Cancer and malaria researchers from the University of Copenhagen (UCPH) and the University of British Columbia (UBC) discovered that malaria proteins armed with a toxin can kill cancer, according to a report by UCPH.
Mads Daugaard from the University of British Columbia and malaria researcher Ali Salanti from UCPH revealed that the carbohydrate that the malaria parasite attaches itself to in the placenta in pregnant women is identical to a carbohydrate found in cancer cells.
In the laboratory, scientists added a toxin to the protein that the malaria parasite uses to adhere to the placenta. This combination of malaria protein and toxin seeks out the cancer cells, is absorbed, the toxin is released inside, and then the cancer cells die, according to the UCPH report.
Using cell cultures and mice with cancer, the researchers tested thousands of samples from brain tumors to leukemias and found the malaria protein is able to attack more than 90% of all types of tumors.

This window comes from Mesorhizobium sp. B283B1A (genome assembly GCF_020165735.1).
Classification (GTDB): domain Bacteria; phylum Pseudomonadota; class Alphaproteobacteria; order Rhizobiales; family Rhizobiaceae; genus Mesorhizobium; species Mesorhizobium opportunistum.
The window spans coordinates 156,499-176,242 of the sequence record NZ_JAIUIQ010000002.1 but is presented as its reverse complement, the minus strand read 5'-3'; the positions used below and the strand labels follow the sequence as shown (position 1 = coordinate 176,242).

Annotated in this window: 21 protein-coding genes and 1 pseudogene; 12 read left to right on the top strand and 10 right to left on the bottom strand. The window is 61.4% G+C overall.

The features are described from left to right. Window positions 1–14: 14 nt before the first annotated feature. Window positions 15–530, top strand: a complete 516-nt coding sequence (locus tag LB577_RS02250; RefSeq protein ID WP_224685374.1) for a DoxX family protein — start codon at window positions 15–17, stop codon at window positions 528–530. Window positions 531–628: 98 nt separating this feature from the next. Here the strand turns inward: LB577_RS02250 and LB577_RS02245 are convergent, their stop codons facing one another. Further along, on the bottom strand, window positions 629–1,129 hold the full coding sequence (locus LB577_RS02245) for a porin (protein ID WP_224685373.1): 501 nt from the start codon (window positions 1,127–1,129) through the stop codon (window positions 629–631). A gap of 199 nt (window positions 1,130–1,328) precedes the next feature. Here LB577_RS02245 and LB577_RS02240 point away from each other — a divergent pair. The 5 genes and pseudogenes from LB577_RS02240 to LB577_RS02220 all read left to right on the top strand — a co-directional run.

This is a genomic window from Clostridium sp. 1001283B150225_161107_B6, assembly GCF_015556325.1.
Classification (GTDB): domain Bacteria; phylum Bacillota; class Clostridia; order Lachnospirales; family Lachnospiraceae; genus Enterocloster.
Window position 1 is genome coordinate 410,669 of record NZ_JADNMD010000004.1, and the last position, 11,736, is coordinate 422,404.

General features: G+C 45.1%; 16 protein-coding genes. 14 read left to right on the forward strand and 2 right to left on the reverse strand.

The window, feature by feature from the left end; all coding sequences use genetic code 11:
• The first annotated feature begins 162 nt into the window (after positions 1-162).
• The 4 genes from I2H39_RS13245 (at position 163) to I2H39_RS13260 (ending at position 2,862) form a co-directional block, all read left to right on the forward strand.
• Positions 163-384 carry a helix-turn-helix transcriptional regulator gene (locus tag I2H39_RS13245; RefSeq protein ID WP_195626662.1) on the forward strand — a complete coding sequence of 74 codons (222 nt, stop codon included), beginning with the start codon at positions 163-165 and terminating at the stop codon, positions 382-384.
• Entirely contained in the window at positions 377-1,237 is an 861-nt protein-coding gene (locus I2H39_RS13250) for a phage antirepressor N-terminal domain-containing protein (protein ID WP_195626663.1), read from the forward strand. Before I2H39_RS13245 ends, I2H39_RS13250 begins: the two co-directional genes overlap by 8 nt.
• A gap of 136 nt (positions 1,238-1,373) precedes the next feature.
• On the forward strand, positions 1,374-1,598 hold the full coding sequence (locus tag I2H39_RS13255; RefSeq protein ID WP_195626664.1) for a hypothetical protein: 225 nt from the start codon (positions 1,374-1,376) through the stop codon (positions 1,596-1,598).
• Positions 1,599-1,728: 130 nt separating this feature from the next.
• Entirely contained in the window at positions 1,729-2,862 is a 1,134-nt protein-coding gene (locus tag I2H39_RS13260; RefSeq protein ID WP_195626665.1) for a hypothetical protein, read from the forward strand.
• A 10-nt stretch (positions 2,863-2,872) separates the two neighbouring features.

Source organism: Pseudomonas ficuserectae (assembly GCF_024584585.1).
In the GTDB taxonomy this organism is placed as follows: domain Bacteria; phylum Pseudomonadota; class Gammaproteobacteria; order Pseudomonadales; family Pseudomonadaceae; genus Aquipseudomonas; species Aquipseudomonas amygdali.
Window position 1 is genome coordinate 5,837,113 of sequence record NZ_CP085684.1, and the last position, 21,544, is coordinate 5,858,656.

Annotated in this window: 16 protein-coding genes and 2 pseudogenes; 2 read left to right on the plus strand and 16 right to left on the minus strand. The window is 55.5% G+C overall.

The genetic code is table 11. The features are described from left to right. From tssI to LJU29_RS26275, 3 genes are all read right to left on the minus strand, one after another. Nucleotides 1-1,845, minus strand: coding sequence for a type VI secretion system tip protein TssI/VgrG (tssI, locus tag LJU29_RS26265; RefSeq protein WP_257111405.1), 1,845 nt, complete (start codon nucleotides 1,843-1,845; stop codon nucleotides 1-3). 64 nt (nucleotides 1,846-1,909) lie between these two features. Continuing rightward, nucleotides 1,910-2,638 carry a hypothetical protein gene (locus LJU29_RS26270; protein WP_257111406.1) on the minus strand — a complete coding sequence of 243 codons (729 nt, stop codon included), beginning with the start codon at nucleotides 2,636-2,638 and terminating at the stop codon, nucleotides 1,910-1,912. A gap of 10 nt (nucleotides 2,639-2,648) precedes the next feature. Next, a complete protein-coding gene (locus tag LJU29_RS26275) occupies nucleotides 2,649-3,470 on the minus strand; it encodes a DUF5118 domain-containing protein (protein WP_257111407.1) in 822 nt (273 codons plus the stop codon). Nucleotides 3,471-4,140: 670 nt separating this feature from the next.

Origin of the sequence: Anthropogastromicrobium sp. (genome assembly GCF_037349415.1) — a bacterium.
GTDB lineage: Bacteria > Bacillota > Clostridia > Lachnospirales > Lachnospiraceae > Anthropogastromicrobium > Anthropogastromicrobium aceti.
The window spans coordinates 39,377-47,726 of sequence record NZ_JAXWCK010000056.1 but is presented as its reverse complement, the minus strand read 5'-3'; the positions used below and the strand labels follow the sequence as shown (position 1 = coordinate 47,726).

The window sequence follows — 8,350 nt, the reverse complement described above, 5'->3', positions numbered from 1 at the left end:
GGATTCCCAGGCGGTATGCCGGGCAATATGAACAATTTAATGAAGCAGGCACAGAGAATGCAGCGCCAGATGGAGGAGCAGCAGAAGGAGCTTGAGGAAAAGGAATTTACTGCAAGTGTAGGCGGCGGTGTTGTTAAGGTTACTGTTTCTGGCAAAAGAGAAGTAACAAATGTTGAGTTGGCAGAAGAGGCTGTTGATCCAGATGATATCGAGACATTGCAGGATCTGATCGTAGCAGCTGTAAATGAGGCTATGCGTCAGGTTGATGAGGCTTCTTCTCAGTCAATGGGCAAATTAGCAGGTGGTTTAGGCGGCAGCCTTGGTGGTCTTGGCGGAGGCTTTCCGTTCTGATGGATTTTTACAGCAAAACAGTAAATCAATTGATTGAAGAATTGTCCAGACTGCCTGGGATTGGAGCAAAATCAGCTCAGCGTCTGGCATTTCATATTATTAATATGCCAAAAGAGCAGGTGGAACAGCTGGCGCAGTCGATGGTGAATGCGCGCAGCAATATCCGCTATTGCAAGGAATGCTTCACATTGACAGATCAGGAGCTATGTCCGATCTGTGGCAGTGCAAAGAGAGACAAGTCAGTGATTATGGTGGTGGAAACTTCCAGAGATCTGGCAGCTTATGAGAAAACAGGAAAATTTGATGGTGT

With non-Hodgkin’s lymphoma, the treated mice’s tumors were about a quarter the size of the tumors in the control group. With prostate cancer, the tumors disappeared in two of the six treated mice a month after receiving the first dose. With metastatic bone cancer, five out of six of the treated mice were alive after almost eight weeks, compared to none of the mice in a control group.
The discovery was described in a recent article in the renowned scientific journal Cancer Cell.
Photo captions:1) Cancer cell 2) Cancer researcher Mads Daugaard.
About the writer: Mark Ellis is senior correspondent for the ASSIST News service and also the founder of www.Godreports.com , a website that shares stories, testimonies and videos from the church aorund the world to build interest and involvement in world missions.
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